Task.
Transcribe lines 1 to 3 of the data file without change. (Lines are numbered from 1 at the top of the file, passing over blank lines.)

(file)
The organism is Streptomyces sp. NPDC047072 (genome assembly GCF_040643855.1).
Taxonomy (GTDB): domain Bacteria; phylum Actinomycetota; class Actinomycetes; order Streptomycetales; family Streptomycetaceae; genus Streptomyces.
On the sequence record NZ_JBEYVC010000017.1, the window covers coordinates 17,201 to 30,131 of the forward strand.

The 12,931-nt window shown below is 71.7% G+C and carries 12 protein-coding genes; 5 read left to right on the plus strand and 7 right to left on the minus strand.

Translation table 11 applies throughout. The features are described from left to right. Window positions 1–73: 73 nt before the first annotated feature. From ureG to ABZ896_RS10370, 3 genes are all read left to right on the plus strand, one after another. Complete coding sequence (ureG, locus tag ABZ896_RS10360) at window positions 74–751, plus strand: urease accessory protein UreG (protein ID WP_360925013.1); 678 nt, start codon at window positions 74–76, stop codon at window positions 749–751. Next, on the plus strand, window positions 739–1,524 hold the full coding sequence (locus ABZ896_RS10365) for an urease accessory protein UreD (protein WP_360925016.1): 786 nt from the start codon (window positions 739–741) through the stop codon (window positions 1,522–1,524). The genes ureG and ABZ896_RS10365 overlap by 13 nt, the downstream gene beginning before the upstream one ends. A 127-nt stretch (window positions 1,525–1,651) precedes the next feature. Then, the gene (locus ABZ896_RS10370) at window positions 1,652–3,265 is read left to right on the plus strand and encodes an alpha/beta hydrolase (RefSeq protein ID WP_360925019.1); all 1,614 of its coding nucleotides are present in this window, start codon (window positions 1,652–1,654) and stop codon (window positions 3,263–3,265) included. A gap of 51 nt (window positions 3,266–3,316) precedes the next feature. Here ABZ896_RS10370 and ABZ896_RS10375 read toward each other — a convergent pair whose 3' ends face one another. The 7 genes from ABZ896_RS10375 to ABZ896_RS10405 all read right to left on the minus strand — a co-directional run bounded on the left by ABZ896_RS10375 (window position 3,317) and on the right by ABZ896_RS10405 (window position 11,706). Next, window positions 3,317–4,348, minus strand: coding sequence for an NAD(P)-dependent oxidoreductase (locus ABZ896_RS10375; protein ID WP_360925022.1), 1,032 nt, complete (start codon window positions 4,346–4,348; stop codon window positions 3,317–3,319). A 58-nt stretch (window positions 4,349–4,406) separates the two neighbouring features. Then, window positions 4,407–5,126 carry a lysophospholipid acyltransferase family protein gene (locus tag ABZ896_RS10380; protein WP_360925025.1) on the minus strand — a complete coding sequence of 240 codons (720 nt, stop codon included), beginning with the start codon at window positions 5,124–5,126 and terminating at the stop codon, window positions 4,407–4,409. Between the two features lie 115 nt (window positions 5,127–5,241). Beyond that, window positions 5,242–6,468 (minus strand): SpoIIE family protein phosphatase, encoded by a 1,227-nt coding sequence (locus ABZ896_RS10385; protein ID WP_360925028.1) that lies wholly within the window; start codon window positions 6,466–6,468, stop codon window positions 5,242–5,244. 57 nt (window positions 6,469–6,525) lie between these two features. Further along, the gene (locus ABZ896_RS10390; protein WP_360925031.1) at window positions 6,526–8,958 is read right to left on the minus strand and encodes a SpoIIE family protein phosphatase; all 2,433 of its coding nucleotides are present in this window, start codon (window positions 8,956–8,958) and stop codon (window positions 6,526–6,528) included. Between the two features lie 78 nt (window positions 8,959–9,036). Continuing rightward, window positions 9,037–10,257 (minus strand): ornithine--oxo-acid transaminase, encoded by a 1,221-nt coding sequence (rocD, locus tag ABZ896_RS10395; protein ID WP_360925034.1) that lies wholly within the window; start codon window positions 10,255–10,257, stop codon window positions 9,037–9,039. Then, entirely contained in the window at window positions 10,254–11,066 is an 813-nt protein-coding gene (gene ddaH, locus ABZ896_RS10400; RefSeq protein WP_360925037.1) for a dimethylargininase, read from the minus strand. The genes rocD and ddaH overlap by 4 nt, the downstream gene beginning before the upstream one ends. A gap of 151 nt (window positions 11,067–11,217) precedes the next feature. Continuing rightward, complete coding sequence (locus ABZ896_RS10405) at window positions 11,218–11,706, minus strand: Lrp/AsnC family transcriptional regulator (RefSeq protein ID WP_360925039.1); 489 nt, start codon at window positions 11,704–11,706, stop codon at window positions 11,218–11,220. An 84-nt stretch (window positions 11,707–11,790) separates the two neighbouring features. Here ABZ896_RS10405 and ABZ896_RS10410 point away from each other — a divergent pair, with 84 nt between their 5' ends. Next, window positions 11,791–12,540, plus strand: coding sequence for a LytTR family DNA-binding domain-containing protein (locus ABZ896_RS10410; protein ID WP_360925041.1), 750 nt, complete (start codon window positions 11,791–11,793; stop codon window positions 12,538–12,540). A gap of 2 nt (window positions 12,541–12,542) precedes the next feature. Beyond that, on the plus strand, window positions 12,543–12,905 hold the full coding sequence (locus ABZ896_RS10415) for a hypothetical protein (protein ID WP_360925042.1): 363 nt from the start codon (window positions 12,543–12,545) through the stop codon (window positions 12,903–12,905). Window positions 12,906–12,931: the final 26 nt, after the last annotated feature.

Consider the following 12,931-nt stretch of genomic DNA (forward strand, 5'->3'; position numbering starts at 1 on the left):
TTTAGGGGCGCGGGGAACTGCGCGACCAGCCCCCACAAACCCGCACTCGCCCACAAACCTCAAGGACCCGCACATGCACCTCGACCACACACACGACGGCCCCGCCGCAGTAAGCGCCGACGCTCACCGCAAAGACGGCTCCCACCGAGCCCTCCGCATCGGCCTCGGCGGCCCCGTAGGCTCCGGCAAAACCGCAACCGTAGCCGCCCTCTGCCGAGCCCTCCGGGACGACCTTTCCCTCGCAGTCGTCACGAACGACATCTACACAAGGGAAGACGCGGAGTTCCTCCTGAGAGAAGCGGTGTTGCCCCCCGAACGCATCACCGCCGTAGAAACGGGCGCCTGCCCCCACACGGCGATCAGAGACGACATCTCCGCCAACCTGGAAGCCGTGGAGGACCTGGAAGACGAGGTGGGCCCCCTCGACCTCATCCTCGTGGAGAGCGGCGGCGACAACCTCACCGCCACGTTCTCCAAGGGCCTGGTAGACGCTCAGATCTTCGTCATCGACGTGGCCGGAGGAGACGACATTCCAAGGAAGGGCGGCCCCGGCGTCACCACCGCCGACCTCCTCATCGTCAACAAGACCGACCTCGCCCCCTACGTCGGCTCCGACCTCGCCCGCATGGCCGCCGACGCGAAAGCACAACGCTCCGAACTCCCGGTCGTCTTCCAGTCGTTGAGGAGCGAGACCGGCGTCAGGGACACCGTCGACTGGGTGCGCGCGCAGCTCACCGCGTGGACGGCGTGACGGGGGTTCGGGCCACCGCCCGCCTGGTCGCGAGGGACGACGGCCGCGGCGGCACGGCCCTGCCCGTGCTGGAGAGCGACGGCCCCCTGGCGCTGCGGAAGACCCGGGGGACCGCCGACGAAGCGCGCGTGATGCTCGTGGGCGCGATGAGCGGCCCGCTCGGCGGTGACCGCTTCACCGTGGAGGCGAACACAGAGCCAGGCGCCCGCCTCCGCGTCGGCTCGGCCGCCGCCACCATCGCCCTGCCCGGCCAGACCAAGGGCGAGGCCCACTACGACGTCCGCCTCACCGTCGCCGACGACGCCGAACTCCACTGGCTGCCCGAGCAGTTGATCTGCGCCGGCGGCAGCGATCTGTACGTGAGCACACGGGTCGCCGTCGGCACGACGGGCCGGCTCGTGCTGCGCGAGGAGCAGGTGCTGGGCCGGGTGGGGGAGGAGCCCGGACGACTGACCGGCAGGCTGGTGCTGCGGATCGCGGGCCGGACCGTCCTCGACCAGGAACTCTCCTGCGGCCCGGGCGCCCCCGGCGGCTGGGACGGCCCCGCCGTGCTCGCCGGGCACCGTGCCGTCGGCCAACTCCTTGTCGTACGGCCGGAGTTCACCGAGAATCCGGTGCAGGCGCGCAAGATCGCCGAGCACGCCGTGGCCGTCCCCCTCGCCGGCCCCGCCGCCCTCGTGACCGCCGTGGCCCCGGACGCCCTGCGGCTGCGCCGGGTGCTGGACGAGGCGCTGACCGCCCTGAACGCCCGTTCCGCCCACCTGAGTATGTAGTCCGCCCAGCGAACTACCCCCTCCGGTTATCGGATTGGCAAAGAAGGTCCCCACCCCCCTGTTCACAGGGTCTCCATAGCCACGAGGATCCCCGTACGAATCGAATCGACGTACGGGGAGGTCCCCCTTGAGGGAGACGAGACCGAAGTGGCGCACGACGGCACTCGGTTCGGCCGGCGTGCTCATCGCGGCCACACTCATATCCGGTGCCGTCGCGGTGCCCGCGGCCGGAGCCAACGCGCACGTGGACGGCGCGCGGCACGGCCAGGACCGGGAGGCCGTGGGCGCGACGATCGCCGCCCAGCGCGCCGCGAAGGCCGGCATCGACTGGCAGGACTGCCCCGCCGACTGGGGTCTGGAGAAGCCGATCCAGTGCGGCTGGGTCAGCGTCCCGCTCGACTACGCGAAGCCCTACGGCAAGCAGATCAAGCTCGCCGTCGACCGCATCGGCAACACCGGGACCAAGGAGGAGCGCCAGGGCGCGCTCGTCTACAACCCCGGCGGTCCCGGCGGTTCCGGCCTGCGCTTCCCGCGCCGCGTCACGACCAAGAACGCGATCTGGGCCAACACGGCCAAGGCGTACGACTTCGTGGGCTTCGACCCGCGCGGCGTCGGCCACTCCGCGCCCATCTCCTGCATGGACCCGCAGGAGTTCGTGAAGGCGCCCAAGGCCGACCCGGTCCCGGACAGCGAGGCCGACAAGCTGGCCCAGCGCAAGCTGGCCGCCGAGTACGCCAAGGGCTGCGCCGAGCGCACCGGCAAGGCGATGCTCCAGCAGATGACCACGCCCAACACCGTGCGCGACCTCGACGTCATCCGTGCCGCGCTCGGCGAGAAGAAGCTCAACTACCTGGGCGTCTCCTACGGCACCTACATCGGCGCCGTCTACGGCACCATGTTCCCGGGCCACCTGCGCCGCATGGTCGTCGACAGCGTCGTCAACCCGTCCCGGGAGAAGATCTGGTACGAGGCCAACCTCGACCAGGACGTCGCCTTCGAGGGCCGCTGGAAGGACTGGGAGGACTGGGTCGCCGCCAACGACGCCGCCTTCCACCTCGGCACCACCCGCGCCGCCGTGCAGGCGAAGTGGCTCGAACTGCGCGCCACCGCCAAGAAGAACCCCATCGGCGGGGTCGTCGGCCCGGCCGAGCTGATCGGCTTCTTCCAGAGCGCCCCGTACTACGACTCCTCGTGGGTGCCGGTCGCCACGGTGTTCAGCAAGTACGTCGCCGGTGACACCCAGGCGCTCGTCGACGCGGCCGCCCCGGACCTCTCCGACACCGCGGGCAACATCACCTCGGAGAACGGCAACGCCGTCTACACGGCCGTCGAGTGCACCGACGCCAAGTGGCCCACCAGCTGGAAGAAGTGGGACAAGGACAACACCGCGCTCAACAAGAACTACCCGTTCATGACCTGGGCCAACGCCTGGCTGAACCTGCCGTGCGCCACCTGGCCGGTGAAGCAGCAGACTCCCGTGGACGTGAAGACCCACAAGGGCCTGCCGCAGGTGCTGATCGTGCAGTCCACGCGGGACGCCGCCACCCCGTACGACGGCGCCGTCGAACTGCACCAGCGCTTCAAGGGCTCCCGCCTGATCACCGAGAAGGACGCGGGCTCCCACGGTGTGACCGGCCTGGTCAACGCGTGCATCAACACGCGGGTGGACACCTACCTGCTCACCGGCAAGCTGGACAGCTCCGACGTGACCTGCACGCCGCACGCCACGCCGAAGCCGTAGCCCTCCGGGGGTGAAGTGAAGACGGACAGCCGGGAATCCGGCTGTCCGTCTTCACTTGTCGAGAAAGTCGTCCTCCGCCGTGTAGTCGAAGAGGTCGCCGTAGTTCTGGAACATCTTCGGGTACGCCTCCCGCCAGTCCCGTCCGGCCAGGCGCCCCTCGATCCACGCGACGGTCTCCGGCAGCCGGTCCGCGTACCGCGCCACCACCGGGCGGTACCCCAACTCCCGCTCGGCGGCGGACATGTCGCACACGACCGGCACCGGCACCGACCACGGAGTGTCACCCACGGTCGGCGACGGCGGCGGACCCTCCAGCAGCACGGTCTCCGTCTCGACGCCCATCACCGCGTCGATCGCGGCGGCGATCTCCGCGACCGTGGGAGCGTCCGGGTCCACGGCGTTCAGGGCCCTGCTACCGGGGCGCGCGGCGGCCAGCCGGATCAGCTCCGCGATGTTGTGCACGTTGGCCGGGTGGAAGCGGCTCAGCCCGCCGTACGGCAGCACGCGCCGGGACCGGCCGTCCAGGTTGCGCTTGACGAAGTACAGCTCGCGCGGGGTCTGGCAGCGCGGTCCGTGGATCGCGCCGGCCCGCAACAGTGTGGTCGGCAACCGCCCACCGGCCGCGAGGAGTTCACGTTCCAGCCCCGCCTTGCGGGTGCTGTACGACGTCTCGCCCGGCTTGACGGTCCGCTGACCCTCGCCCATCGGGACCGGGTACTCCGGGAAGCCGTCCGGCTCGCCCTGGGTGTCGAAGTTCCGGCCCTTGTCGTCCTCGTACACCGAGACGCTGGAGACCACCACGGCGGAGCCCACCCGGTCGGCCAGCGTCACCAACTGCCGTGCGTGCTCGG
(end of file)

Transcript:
The organism is Streptomyces sp. NPDC047072 (genome assembly GCF_040643855.1).
Taxonomy (GTDB): domain Bacteria; phylum Actinomycetota; class Actinomycetes; order Streptomycetales; family Streptomycetaceae; genus Streptomyces.
On the sequence record NZ_JBEYVC010000017.1, the window covers coordinates 17,201 to 30,131 of the forward strand.